The study was observational, meaning that it looked at people’s habits, like smoking, and noted statistical correlations between their behavior and their health. Correlation does not prove a cause-and-effect relationship, so this kind of research is not considered as strong as experiments in which participants are assigned at random to treatments or placebos and then compared. But people cannot ethically be instructed to smoke for a study, so a lot of the data on smoking’s effects on people comes from observational studies.


    Analyzing deaths among the participants from 2000 to 2011, the researchers found that, compared with people who had never smoked, smokers were about twice as likely to die from infections, kidney disease, respiratory ailments not previously linked to tobacco, and hypertensive heart disease, in which high blood pressure leads to heart failure. Smokers were also six times more likely to die from a rare illness caused by insufficient blood flow to the intestines.


    Two other observations supported the findings, he said. One was that the more heavily a person smoked, the greater the added risks. The second was that among former smokers, the risks diminished over time. In general, such effects, known as a dose response, suggest that an observed correlation is more than a coincidence.

    The study also found small increases in the risks of breast and prostate cancer among smokers. Mr. Carter said those findings were not as strong as the others, adding that additional research could help determine whether there were biological mechanisms that would support a connection.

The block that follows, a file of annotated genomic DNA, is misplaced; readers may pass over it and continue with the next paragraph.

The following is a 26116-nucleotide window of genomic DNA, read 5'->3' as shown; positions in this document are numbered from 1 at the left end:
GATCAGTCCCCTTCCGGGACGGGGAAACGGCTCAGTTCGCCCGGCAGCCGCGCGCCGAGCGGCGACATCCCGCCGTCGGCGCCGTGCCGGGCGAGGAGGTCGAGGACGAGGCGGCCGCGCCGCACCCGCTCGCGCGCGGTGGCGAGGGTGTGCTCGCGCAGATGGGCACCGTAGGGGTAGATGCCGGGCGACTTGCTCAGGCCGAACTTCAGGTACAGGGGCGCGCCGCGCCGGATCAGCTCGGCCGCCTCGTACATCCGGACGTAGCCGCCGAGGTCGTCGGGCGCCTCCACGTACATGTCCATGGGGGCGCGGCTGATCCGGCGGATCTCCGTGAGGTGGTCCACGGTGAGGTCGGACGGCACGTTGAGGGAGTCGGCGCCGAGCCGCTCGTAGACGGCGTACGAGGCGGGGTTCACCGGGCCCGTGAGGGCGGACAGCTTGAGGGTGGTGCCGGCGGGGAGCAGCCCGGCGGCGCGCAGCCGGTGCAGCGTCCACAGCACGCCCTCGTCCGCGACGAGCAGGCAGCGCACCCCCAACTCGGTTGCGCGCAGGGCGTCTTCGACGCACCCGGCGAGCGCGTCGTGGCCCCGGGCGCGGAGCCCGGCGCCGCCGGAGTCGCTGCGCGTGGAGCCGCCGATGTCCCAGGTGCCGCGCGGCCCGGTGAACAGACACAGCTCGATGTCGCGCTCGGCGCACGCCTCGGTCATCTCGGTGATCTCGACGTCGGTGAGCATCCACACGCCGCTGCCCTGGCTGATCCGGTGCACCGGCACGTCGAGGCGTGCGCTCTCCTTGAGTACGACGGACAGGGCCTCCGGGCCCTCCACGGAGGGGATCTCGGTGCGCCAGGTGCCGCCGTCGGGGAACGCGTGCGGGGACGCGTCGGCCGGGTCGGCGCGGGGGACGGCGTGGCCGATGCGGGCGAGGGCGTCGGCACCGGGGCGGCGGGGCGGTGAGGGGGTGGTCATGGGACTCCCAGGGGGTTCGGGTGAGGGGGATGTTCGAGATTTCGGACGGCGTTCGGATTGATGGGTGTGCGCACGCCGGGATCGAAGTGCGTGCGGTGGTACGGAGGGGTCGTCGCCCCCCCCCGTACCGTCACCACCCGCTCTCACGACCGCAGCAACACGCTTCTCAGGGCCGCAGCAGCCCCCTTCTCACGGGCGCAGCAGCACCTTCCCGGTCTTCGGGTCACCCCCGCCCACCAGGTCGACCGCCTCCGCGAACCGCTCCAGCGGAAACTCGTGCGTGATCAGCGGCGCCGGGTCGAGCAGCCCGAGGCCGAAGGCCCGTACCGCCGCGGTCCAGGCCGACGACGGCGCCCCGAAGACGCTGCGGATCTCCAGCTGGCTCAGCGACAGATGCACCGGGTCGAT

A 2014 report by the surgeon general’s office said the evidence for a causal connection between smoking and breast cancer was “suggestive but not sufficient.” The same report found no evidence that smoking caused prostate cancer, but it noted that in men who did have prostate cancer, smoking seemed to worsen the outcome.

    The diseases that had previously been established by the surgeon general as caused by smoking were cancers of the esophagus, stomach, colon, liver, pancreas, larynx, lung, bladder, kidney, cervix, lip and oral cavity; acute myeloid leukemia; diabetes; heart disease; stroke; atherosclerosis; aorticaneurysm; other artery diseases; chronic lung disease; pneumonia;influenza; and tuberculosis.
     
  9. LukeReject

    LukeReject Mult Banned User

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    Good catch. Now it is time to stand up and fight these bastards!
     
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  10. chapped

    chapped Well-Known Member

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    thank god heroin is still okay
     
  11. HS Cult Leader

    HS Cult Leader Elite Member Gold

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    So this means that they aren't thrilled about potheads either? :bigthink


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  12. Beffquus

    Beffquus Scripta sunt in stellis Gold

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    Sorry, man... Great minds think alike but you type way faster!
     
  13. Rescued Owl

    Rescued Owl VIP Extreme Gold

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    That's going to be a problem. From what I've see those fuckers smoke like a chimney.
    They will be twice as crazy when they start jonesing for a cigarette.
     
  14. chapped

    chapped Well-Known Member

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    i think its funny they are worried about suicide....

    ummm